Ryanair Says UK Is Lagging Behind Aviation Recovery In Rest Of Europe
Britain is lagging behind the aviation recovery in the rest of Europe due to confusing COVID-19 restrictions and its airports will struggle in the coming winter, Ryanair executives have said.
"Most European markets are recuperating...the exception is the UK [where0 there's this continued confusion," Eddie Wilson, CEO of Ryanair DAC, Ryanair Group's largest airline, told Reuters. "It's going to be a difficult winter for us - we're stimulating [passenger numbers] with lower fares."
While it would not be difficult to reach high passenger volumes over Christmas in Europe, British airports would likely struggle over the period, Ryanair Group CEO Michael O'Leary told reporters in a separate event in Rome.
"Places like Heathrow and Gatwick [are] struggling with...Brexit border controls and COVID," O'Leary noted.
Both executives referenced travel debacles this summer when the UK abruptly changed the risk classifications of destinations thousands of Britons were holidaying in, causing frustration and anger amongst tourists forced to book expensive diagnostic tests and undergo lengthy quarantines.
"People remember what happened in Portugal, and more recently Montenegro," Wilson said. "They need certainty and we've seen bookings reflect almost exactly people's level of confidence."
The Ireland-based low-cost airline announced earlier this week that talks with aircraft supplier Boeing over an order of MAX 737 planes worth billions had failed, with O'Leary saying that he would wait up to 10 years for a downturn and the right prices.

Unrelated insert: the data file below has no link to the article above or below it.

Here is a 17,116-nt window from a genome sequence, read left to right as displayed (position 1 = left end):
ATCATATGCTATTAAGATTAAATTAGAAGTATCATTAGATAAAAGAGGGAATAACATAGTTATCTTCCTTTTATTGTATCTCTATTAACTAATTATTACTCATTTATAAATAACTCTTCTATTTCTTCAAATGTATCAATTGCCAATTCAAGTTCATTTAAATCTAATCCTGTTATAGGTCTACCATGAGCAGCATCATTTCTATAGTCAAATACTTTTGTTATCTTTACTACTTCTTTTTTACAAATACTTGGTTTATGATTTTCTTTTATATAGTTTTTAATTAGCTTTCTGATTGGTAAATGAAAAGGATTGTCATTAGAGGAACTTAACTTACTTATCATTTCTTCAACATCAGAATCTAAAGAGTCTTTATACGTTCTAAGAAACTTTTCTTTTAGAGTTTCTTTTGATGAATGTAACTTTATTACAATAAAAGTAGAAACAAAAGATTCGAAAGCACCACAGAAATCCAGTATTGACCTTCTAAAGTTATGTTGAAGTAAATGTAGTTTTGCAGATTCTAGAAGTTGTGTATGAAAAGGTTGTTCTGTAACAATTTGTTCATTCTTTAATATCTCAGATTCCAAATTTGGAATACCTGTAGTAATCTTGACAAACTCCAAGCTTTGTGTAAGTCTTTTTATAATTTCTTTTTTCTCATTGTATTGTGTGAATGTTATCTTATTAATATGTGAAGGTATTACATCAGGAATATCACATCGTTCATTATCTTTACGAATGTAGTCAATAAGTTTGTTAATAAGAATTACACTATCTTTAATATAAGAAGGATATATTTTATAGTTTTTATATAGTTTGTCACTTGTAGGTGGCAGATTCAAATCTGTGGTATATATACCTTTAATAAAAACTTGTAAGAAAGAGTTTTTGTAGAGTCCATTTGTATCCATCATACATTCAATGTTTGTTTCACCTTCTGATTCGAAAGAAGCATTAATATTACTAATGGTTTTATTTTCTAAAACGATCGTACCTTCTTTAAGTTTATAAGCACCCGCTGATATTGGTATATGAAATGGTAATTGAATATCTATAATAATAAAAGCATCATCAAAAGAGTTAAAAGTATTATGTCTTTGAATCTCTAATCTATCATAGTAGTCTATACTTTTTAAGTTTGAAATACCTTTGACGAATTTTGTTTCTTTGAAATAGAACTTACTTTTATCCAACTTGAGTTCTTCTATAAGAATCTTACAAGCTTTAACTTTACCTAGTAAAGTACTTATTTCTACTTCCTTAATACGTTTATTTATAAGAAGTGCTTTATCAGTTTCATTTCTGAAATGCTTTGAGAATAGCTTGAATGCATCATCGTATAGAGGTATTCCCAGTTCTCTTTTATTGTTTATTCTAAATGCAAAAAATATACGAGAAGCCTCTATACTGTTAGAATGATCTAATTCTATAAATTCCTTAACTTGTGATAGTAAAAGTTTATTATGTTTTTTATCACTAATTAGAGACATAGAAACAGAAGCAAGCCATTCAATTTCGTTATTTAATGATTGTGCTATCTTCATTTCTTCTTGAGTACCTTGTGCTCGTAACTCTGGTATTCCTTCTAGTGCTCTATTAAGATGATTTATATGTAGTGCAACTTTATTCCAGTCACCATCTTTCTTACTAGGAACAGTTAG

Concerns About Ryanair's Handling Of Operations During COVID-19 Pandemic
The above news coincides with news that UK-based proxy advisory group PIRC has claimed that there are "serious" corporate governance concerns about the way in which Ryanair handled issues such as operations and advertising during the COVID-19 pandemic.
As reportedly by The Irish Independent, PIRC, which advises a number of big clients such as major pension funds, asset managers and trade unions, has advised investors to oppose a raft of resolutions at the Ryanair's upcoming annual general meeting, saying that they should oppose resolutions to re-elect CEO Michael O’Leary and most of the board, and has also urged Ryanair shareholders to oppose a vote to adopt the airline’s annual report as well as to oppose its remuneration report.
PIRC reportedly said, "During the year, there have been multiple reported incidents [of] the company's handling of the COVID-19 pandemic…that are not considered to meet best practice standards and could be potentially harmful to stakeholders and to the company’s reputation."
PIRC reportedly said that there are issues surrounding Ryanair's practices on sick pay and labour practices.
The UK's Advertising Standards Authority reportedly told Ryanair to pull adverts in February of this year that the watchdog deemed were misleading.
The adverts reportedly informed consumers that they could "jab and go", indicating that they could receive a COVID-19 vaccine and then travel, and the two TV adverts that were the subject of the complaints reportedly showed individuals without facemasks and not engaging in social distancing.
Almost 2,400 complaints were reportedly received by the UK's Advertising Standards Authority about the adverts.
PIRC reportedly said, "It is considered the responsibility of the chief executive to ensure that the company's handling of the COVID-19 pandemic does not negatively affect stakeholders and that they should be held accountable for failures in these areas."
PIRC reportedly added, "There are also serious concerns regarding the company's labour practices and treatment of employees, for which the CEO is also considered to be ultimately operationally responsible."
While PIRC has reportedly recommended that shareholders support the resolution to re-elect Ryanair chairman Stan McCarthy, it has reportedly advised them not to support the re-election of other directors including former Ryanair executive directors Howard Millar and Michael Cawley, who PIRC reportedly argues cannot be considered independent.
Ryanair reportedly had not responded to requests for comment from The Irish Independent at the time of the publication of the above news.
Article by Dave Simpson. Click subscribe to sign up for the Hospitality Ireland print edition.